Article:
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The Undivided Negligence

The Undivided Negligence

For the past few articles, we’ve talked about ghosting and how ghosting can painfully impact someone. In addition, we’ve talked about John Bowlby’s “The Attachment Theory” and how we each grow into different attachment styles. Similar to this topic, I’ve come across negligence. Negligence plays a huge role in our relationships and it stems from childhood. The lack of affection we receive as children rings into the lack of commitment in our relationships.

Dr. Edward Tromick, of Harvard University, conducted an experiment on how a mother’s depression affected the emotional development towards her child.

He calls it “ The Still Face Experiment.” In this experiment, an infant has a 2 minute interaction with her non-responsive mother. She quickly picks up her mother’s lack of expression and does anything to get her attention. Eventually, she gets angsty, shrieks and finally cries. After the two minutes are up, the mother quickly draws comfort to her baby.

The purpose of the experiment was stating that if a child doesn’t feel affection in 2 minutes, just imagine how would she feel if it were a lifetime of absence from her mother. That is exactly how it is for some of us. We look for partners who merely cannot give us what we want. This goes the same for parents. If our parents couldn’t show us love, how can we grow up to believe that others will?

Kati Morton, a licensed therapist, spoke about the topic of childhood emotional neglect, or CEN, on her YouTube video.  In quote, she says “ Those who have suffered from emotional neglect often don’t know that it is happening. That’s because this type of neglect isn’t overt, or intentional, and therefore can go unnoticed for years.” This explains why some people have trouble opening up to others. Nonetheless, Kati addressed some useful tips on how to recover from childhood emotional neglect or CEN.

 

These are the few that I found to be most useful:

Start noticing your emotions and track them down. Just by observing how you feel ignites self-awareness and being in the present moment.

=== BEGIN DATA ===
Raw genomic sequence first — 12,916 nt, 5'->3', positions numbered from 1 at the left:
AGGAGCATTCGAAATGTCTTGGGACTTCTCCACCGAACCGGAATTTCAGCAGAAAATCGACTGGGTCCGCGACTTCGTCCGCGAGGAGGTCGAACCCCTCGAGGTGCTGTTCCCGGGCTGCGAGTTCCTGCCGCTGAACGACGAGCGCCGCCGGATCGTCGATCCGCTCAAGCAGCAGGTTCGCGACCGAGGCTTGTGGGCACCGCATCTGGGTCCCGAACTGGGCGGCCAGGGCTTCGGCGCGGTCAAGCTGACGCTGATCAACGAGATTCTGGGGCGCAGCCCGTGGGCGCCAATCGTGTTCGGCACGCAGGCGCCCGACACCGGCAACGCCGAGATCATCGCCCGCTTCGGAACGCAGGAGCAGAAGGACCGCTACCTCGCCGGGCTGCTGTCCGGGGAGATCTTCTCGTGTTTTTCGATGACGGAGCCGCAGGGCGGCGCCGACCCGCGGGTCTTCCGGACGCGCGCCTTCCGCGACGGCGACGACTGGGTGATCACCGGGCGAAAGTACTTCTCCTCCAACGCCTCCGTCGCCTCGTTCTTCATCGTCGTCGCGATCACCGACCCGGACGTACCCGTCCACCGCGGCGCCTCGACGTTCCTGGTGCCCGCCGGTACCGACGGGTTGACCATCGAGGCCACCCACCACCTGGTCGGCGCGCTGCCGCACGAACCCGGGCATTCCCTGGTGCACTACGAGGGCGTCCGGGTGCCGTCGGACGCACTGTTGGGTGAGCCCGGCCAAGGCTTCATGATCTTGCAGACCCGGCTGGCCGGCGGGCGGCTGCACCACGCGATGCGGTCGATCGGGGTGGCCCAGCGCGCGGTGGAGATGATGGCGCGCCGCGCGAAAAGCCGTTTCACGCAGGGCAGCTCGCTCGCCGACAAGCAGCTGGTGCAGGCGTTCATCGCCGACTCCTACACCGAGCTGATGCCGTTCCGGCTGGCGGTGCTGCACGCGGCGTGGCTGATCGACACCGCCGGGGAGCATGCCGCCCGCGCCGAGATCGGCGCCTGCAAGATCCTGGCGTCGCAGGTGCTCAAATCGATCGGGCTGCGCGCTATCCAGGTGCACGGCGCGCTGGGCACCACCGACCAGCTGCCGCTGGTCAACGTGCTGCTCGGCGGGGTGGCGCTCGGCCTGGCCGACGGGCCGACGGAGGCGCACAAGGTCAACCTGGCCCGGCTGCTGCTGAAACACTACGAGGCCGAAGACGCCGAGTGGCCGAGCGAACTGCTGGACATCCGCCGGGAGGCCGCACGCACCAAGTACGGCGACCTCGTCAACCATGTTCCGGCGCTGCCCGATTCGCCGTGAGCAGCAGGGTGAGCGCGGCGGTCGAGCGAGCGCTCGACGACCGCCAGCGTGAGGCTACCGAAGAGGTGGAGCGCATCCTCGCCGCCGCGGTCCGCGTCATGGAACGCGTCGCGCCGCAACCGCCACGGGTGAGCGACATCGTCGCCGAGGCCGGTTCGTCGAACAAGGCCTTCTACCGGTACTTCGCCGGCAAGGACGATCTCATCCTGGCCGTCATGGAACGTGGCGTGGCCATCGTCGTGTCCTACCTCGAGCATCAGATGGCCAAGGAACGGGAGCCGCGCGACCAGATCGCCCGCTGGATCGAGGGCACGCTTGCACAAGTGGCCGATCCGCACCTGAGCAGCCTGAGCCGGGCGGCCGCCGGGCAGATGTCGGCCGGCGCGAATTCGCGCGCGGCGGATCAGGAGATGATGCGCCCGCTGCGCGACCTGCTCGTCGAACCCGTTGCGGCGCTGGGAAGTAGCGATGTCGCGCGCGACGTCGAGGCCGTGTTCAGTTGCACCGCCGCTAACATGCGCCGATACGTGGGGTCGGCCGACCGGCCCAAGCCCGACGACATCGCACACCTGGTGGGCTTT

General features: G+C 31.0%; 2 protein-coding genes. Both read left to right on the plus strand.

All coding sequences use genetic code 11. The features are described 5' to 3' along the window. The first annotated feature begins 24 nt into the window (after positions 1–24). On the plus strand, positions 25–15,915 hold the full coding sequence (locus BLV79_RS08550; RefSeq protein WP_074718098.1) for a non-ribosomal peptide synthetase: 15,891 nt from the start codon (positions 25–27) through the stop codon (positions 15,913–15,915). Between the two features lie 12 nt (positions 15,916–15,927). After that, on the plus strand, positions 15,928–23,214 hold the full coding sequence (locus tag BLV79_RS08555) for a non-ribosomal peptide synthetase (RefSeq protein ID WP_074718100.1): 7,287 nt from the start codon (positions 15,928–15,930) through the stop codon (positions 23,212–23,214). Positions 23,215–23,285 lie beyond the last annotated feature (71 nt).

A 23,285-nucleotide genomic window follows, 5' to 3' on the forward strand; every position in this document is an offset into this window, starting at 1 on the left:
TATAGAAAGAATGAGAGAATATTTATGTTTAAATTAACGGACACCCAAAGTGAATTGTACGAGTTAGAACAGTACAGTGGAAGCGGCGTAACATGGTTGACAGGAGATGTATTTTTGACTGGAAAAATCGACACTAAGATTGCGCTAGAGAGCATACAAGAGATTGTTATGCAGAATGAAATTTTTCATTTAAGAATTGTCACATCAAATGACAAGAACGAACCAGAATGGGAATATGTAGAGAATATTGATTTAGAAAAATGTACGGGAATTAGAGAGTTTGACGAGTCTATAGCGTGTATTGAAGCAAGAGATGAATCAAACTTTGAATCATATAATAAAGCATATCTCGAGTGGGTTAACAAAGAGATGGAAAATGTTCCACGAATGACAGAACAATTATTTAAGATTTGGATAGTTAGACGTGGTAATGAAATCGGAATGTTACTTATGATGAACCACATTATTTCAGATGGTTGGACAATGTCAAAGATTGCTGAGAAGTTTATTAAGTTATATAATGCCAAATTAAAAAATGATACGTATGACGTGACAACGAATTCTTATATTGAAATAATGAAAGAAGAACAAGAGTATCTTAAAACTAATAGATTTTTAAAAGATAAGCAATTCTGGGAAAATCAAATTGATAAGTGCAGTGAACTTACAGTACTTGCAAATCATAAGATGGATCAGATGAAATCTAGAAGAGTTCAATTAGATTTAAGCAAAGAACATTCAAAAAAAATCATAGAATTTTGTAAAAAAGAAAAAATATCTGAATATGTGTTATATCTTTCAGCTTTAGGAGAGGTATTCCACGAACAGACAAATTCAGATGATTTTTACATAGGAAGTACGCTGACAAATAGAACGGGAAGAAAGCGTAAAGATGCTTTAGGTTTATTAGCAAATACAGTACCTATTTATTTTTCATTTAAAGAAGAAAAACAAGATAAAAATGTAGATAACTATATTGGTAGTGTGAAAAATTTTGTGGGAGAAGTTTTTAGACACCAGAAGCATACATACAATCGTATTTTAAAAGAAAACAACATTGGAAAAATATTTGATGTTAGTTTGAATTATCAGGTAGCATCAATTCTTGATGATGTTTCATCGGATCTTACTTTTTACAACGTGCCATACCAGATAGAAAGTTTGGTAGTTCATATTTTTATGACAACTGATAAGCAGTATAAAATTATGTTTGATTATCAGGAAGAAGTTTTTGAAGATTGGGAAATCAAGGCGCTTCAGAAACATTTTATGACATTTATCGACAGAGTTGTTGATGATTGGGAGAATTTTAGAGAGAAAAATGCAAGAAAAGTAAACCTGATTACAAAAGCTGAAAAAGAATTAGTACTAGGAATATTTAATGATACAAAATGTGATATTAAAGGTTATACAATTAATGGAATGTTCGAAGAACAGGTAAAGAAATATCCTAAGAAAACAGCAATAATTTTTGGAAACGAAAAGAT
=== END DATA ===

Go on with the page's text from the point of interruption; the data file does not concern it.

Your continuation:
Take care of your needs.  This can be hard if you take an inch for yourself, yet give everyone else a mile. Kati states, “ When any needs or desires we have are constantly ignored, we can begin to believe that our needs are just too much. “ Hence, you need to accept your needs and know that they are worthy.

 

Make a list that will help you feel nurtured and cared for. Out of the two, some find this one to be the most daunting. It may be because of the limited belief, “If I have never been cared for, what’s the point now?” However, making a list can help you recognize your self-worth by being able to achieve unfinished goals yourself.

 

In conclusion, if we experience neglect with our parents, we will most likely experience neglect with our partners. This doesn’t have resonate to with everybody. For those of you who notice this pattern, you can change it. Negligence is a touchy topic and far more complicated than I can write. It may be uncomfortable however recognizing this discomfort can be the first step towards change in love, life and happiness.

 

“Take the first step in faith. You don’t have to see the whole staircase, just take the first step”~ Martin Luther King

 

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Matthew Hunt

I am the Lead Online Counselor and Life Coach with a Master’s Degree in Marriage and Family Therapy with over 15 years of experience in helping individuals, couples, adolescents, and families struggling with a wide variety of life challenges. I have thus developed several tools to utilize in my counseling toolbox in order to better help you.

 

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